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Tuesday, February 19, 2019
STOCKHOLM, Jan 31 2011 (IPS) - United Nations chief Ban Ki-moon is under fire again. Inga-Britt Ahlenius – until recently one of the highest-ranking officials at the U.N. – explains to IPS her blistering attacks on Ban’s leadership.
Her critique of Ban’s leadership is dealt with in-depth in a book recently released in Swedish. It has not yet been decided if the book ‘Mr. Chance’ will be translated into English. Asked for his comments, U.N. Spokesman Martin Nesirky said Monday: “We are aware of the book. We have dealt with the matter extensively last year. We do not have any further comments to make”.
Ahlenius, former auditor-general of Sweden, was in 1999 one of the experts exposing corruption within the European Union when a succession of scandals led to the fall of the European Commission of Jacques Santer.
Called “Ms. Fearless” by former colleagues in the U.N. Secretariat, Ahlenius accuses Ban of being more interested in walking red carpets and giving speeches others have written rather than assuming the role as the chief administrative officer.
At meetings with U.N. senior advisors, Ban when returning from his travels, often speaks more about receptions and dinners he has been invited to or media coverage during events – rather than addressing political issues and follow up, according to Ahlenius.
Ahlenius also accuses the secretary-general of lacking transparency in management and of striving to control internal oversight. As an example she mentions that Ban – against established rules – blocked her from appointing a former U.S. attorney as head of the OIOS investigations unit. Ban has said that he acted in accordance with U.N. procedures.
When Ban took office he dismissed the managerial staff of former Secretary- General Kofi Annan. “There was no institutional memory left on senior level or in his own Executive Offices,” Ahlenius said.
She was the only undersecretary-general not removed at that time as she had been appointed by the U.N. General Assembly and not by the secretary- general himself.
In her end-of assignment report in July last year Ahlenius sharply criticised Ban for causing the U.N. to fall apart. The report was filed as she stepped down from her post as the U.N.’s chief investigator. IPS was the only news organisation which had access to the entire 50-page report published exclusively on our website.
“I was the only one who was in a position to write such a report since I was not under the authority of the secretary-general and had a non-renewable contract. I did not have to bow and scrape for anybody,” Ahlenius explained.
Her report was written over a period of five months. “I consulted five persons in central positions in the Secretariat who independently of each other reviewed the drafts for facts and for tone. They all agreed that the report gives a fair description of the state of affairs,” she said.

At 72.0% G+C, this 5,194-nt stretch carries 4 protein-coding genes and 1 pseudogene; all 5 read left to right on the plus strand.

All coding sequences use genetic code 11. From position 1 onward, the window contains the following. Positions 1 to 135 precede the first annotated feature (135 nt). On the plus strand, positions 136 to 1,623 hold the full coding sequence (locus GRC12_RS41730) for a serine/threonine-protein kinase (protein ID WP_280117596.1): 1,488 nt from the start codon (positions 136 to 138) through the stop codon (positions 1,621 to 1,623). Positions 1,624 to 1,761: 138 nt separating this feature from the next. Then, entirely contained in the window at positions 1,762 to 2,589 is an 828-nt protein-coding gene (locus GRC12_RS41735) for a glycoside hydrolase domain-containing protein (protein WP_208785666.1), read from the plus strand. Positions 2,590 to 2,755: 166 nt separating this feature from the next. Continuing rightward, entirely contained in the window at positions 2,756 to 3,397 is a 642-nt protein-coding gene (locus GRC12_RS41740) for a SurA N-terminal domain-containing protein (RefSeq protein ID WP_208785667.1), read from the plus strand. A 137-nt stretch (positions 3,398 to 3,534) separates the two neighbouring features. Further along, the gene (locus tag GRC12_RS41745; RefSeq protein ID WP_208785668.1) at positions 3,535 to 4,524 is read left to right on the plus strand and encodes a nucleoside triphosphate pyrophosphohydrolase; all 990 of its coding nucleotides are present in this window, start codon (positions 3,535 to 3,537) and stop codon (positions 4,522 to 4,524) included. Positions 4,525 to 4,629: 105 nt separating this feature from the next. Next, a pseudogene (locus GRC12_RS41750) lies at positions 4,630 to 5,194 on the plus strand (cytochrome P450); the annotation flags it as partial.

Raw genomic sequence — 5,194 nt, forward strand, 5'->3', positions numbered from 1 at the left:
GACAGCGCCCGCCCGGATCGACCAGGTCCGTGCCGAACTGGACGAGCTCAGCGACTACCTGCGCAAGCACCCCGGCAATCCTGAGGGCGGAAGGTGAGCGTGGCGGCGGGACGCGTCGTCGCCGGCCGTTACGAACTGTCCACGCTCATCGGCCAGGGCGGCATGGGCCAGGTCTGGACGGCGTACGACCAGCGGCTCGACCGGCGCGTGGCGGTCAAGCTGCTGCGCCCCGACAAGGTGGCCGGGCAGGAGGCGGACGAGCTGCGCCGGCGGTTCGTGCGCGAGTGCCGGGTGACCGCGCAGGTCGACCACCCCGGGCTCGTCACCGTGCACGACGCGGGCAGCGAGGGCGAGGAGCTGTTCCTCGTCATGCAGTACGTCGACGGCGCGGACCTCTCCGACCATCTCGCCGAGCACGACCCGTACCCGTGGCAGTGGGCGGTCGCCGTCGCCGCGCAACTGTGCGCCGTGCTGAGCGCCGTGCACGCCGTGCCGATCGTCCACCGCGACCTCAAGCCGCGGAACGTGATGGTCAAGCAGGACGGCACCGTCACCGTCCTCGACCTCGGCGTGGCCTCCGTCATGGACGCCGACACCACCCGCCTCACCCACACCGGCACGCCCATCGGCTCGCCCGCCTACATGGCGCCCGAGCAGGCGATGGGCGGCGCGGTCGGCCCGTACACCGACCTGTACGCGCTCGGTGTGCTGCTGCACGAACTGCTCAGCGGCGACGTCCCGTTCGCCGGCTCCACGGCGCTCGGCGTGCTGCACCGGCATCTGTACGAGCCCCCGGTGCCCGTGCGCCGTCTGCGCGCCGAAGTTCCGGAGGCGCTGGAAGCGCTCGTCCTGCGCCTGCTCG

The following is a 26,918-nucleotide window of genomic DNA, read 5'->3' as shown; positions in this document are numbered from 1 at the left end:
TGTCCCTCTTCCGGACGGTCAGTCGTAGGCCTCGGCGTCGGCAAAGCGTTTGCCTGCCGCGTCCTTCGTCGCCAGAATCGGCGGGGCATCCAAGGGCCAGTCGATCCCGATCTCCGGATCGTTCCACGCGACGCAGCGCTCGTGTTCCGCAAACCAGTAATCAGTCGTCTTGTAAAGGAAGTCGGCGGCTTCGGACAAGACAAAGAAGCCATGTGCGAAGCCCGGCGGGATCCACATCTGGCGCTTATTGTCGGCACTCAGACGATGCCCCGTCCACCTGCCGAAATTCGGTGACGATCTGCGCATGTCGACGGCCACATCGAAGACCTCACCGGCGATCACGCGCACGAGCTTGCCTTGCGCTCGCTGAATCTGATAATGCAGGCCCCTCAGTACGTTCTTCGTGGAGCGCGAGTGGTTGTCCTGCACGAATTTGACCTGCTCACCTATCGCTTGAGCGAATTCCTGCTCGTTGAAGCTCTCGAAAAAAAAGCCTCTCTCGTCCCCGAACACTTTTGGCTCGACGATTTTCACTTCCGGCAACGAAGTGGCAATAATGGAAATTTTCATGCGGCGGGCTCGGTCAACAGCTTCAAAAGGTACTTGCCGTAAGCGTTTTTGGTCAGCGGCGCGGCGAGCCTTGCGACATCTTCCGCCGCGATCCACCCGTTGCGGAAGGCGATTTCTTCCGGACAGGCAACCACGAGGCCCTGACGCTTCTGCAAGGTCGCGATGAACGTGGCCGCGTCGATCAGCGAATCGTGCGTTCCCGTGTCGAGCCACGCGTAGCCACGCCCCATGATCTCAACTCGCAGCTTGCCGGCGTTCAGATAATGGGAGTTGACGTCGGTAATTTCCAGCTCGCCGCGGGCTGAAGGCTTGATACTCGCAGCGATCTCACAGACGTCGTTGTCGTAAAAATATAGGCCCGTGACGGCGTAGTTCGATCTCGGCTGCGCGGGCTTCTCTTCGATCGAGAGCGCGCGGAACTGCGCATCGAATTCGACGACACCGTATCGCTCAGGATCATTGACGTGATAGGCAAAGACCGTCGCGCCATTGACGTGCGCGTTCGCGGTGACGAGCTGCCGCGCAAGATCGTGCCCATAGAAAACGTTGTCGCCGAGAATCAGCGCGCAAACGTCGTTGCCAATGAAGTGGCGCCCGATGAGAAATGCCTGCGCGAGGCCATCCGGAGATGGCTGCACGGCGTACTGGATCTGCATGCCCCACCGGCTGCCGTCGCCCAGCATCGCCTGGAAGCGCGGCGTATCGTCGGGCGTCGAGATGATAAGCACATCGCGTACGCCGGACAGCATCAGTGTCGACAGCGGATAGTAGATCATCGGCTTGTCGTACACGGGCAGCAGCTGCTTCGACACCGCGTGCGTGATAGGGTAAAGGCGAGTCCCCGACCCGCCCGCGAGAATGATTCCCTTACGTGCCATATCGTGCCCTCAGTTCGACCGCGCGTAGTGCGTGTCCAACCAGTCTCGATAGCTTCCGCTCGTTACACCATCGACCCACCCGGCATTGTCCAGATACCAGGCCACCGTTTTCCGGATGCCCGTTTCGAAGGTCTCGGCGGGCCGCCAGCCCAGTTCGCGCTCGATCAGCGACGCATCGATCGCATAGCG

At a press conference at U.N. Headquarters in New York last week Ban stressed that Ahlenius’s criticisms were based on unfounded allegations. Vijay Nambiar – the U.N.’s chief of staff – has also accused Ahlenius of distortion of facts.
“It is just a way to avoid a discussion. They will not find any inaccuracies in the report because there are none. They have not come back to substantiate such allegations,” Ahlenius said.
At first her report was publicly commended by Ban Ki-moon as important, she explains. “But then I got an aggressive letter in return from Nambiar. I also received phone calls where I was warned that the circles around Ban Ki-moon would spare no effort to hit and hurt me in retaliation for my report. That is a sign of a depraved culture – to try to kill the messenger.”
In December 2010 Ahlenius was informed that former colleagues at the U.N. had been invited to participate in a smear campaign against her.
But Ahlenius’s criticism of the secretary-general does not stand alone. The Norwegian Ambassador to the U.N. Mona Juul wrote a damning internal memo on Ban in 2009, deeming him weak, spineless, ineffective and lacking in charisma.
Juul also mentioned a whole range of crises where, according to her, Ban failed to make any impact – Myanmar, Sri Lanka, Democratic Republic of the Congo, Darfur, Somalia, Pakistan and Zimbabwe. She said she was not seeing him defending human rights, nor working for disarmament.
In November 2009 Ban was described as “The Master of Missteps” in the German news magazine Der Spiegel – he had recently spoken out positively on the death penalty (something his own organisation formally stands against), praised former U.S. President George W. Bush’s war in Iraq, and travelled to meet the leaders of Myanmar and Sudan but returned without tangible success.
Ban, a South Korean diplomat, has served as the U.N. secretary-general since 2007 and has not yet announced if he will run for re-election in 2011. Critics say he was appointed as the secretary-general because the super powers wanted an inoffensive leader.
“It would be pretty embarrassing if he was re-elected – ‘Ban Ki-Who’ or ‘Nowhere Man’ as he has been called by the media,” Ahlenius told IPS.
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